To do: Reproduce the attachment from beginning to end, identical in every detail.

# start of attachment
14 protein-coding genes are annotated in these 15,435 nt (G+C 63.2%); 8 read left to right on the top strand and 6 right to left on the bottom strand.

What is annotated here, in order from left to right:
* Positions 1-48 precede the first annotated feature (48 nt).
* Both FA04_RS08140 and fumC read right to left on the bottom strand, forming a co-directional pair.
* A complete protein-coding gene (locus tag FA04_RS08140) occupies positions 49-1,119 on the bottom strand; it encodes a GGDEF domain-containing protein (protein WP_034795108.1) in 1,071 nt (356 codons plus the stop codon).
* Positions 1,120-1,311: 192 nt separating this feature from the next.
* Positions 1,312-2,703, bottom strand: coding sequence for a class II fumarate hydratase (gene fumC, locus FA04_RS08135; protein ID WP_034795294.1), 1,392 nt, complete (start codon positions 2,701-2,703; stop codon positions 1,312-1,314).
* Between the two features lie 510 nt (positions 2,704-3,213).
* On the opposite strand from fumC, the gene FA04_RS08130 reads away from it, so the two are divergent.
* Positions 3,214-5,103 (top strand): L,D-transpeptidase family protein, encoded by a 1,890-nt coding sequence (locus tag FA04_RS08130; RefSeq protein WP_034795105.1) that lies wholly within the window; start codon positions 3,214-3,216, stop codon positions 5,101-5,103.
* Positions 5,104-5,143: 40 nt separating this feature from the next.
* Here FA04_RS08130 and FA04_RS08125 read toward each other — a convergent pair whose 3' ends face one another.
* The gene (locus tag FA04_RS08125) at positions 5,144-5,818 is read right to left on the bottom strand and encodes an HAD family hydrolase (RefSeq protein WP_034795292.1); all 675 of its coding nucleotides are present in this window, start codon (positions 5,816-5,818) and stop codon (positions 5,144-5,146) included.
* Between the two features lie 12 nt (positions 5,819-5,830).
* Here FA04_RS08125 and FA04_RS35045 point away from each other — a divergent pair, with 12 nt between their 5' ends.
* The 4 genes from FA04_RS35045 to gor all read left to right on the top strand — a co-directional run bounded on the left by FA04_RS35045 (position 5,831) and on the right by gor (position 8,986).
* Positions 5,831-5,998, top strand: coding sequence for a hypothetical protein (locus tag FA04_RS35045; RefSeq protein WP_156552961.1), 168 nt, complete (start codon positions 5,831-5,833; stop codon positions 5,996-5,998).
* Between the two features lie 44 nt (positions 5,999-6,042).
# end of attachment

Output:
14 protein-coding genes are annotated in these 15,435 nt (G+C 63.2%); 8 read left to right on the top strand and 6 right to left on the bottom strand.

What is annotated here, in order from left to right:
* Positions 1-48 precede the first annotated feature (48 nt).
* Both FA04_RS08140 and fumC read right to left on the bottom strand, forming a co-directional pair.
* A complete protein-coding gene (locus tag FA04_RS08140) occupies positions 49-1,119 on the bottom strand; it encodes a GGDEF domain-containing protein (protein WP_034795108.1) in 1,071 nt (356 codons plus the stop codon).
* Positions 1,120-1,311: 192 nt separating this feature from the next.
* Positions 1,312-2,703, bottom strand: coding sequence for a class II fumarate hydratase (gene fumC, locus FA04_RS08135; protein ID WP_034795294.1), 1,392 nt, complete (start codon positions 2,701-2,703; stop codon positions 1,312-1,314).
* Between the two features lie 510 nt (positions 2,704-3,213).
* On the opposite strand from fumC, the gene FA04_RS08130 reads away from it, so the two are divergent.
* Positions 3,214-5,103 (top strand): L,D-transpeptidase family protein, encoded by a 1,890-nt coding sequence (locus tag FA04_RS08130; RefSeq protein WP_034795105.1) that lies wholly within the window; start codon positions 3,214-3,216, stop codon positions 5,101-5,103.
* Positions 5,104-5,143: 40 nt separating this feature from the next.
* Here FA04_RS08130 and FA04_RS08125 read toward each other — a convergent pair whose 3' ends face one another.
* The gene (locus tag FA04_RS08125) at positions 5,144-5,818 is read right to left on the bottom strand and encodes an HAD family hydrolase (RefSeq protein WP_034795292.1); all 675 of its coding nucleotides are present in this window, start codon (positions 5,816-5,818) and stop codon (positions 5,144-5,146) included.
* Between the two features lie 12 nt (positions 5,819-5,830).
* Here FA04_RS08125 and FA04_RS35045 point away from each other — a divergent pair, with 12 nt between their 5' ends.
* The 4 genes from FA04_RS35045 to gor all read left to right on the top strand — a co-directional run bounded on the left by FA04_RS35045 (position 5,831) and on the right by gor (position 8,986).
* Positions 5,831-5,998, top strand: coding sequence for a hypothetical protein (locus tag FA04_RS35045; RefSeq protein WP_156552961.1), 168 nt, complete (start codon positions 5,831-5,833; stop codon positions 5,996-5,998).
* Between the two features lie 44 nt (positions 5,999-6,042).